| By Steven Kaplan

The U.S. Open is a great event, and we are blessed to be so close to the action, but a trip to the Open can be hot, crowded and expensive. To best enjoy the Open, it's useful to know how to negotiate the experience and here are a few suggestions.

1. Dress for the weather
While the new Arthur Ashe Stadium can be covered against the elements and become climate controlled in minutes, the outside courts remain outside. If you go the first Monday, Tuesday or Wednesday, the day matches can spill into late in the evening on the outside courts. Often, it's less crowded and very exciting, but remember a warm late summer day can get downright chilly at night. Furthermore, a sudden rainstorm can also leave you soaked and shivering. Come prepared with a sweatshirt and a poncho or a Gold Card as you will need these if the weather changes.

2. Travel light
Now I know I just said come prepared with a little extra clothing and adding an empty water bottle will save you and the environment from costly Evian bottles, but be careful. You do not want to be on the line for people with backpacks or large bags. Traveling light at the U.S. Open is like having an EZ-Pass. The security line for spectators with bags is brutal.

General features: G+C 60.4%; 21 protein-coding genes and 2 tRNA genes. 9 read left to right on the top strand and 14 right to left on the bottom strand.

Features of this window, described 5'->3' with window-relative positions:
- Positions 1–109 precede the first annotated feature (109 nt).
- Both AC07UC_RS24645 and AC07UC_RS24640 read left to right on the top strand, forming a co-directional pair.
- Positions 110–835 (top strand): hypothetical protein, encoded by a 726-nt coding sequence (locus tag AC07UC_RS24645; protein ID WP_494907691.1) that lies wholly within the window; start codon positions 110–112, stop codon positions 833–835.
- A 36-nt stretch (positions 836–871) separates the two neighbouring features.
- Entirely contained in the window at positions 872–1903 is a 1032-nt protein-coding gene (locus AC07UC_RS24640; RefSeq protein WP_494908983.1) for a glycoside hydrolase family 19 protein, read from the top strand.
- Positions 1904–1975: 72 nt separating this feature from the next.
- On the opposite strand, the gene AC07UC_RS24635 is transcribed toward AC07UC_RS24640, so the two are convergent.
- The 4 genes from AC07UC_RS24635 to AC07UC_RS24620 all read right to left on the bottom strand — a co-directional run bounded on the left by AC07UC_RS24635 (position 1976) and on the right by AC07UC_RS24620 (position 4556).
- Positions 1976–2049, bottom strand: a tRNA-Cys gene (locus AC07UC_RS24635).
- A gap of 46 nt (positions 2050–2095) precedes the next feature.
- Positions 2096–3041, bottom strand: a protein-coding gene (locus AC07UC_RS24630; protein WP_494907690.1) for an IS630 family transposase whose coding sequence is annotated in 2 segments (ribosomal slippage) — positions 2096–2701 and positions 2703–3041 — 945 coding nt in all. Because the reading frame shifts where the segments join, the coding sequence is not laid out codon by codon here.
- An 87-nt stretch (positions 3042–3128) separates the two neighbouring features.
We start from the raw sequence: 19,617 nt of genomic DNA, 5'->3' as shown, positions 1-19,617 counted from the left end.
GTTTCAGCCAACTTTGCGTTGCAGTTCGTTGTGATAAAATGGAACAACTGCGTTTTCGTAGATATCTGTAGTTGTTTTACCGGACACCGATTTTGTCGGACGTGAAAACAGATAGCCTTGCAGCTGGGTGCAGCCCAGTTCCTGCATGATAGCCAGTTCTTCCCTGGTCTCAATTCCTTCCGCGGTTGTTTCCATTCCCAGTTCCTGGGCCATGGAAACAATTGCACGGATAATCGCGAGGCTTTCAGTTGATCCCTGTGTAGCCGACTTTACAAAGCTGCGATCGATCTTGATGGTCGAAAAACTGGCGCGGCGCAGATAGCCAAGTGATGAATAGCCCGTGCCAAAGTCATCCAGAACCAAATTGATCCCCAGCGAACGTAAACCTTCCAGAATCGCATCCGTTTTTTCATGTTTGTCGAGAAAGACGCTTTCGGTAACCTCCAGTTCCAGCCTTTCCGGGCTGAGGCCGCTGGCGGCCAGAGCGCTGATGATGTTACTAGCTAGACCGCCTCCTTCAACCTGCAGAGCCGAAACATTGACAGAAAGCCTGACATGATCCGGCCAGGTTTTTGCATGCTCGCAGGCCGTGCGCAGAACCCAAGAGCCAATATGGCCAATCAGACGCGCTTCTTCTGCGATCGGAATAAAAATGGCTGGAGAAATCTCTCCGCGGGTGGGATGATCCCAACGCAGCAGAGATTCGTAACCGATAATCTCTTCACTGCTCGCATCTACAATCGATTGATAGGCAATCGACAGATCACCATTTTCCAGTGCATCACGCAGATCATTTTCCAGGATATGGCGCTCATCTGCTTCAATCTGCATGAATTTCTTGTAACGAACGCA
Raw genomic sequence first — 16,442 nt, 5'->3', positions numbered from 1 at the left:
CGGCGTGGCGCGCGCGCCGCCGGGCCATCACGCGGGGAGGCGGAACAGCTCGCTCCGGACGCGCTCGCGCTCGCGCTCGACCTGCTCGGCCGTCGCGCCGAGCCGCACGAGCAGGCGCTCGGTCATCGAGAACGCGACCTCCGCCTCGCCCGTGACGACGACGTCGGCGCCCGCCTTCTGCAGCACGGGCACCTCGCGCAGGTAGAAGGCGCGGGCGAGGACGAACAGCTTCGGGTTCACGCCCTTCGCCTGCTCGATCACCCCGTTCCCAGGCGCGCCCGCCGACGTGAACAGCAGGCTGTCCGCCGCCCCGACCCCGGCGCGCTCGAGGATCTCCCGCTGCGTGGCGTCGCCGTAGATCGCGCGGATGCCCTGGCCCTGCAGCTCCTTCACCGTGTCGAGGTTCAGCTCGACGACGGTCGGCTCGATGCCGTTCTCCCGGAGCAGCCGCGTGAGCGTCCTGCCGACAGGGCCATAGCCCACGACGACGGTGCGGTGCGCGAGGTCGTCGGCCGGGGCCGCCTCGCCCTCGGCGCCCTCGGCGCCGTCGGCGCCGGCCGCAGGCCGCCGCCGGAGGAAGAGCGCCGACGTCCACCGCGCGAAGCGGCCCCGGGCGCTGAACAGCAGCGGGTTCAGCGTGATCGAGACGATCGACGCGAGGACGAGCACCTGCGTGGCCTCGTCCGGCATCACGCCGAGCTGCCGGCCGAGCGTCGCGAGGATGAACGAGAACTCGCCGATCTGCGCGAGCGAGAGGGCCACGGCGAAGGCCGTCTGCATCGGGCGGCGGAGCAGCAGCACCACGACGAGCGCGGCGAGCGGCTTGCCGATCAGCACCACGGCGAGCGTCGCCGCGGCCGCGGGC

3. Print a schedule at home
Some of the courts with super matchups outside of Arthur Ashe Stadium can get very crowded. The Grandstand, for example, is legendary for epic upsets and long smelly lines that snake around the bowels (literally past the outdated bathrooms) of Armstrong Stadium. Bring a schedule as it will help you plan out finding a seat on a court to a match that you want to see before the previous match is done.

4. Come at night
Night matches at the U.S. Open are fun, and I actually feel like I watch more tennis because I'm not wandering around and waiting for several changeovers to enter a different court 11 times as is the custom during the daytime.

5. Stay home
While there is something special about seeing the Open live, you can probably buy a nice 4K LED TV for the cost of bringing a family of four for the day. The matches are broadcast in high definition and you can stream just about every match on every court. I usually turn the sound down so I still hear that satisfying crunch of the ball, while avoiding the boorish announcing.

Steven Kaplan

Steve Kaplan is the owner and managing director of Bethpage Park Tennis Center, as well as director emeritus of Lacoste Academy for New York City Parks Foundation, and executive director and founder of Serve &Return Inc. Steve has coached more than 1,100 nationally- ranked junior players, 16 New York State high school champions, two NCAA Division 1 Singles Champions, and numerous highly-ranked touring professionals. Many of the students Steve has closely mentored have gone to achieve great success as prominent members of the New York financial community, and in other prestigious professions. In 2017, Steve was awarded the Hy Zausner Lifetime Achievement Award by the USTA. He may be reached by e-mail at StevenJKaplan@aol.com.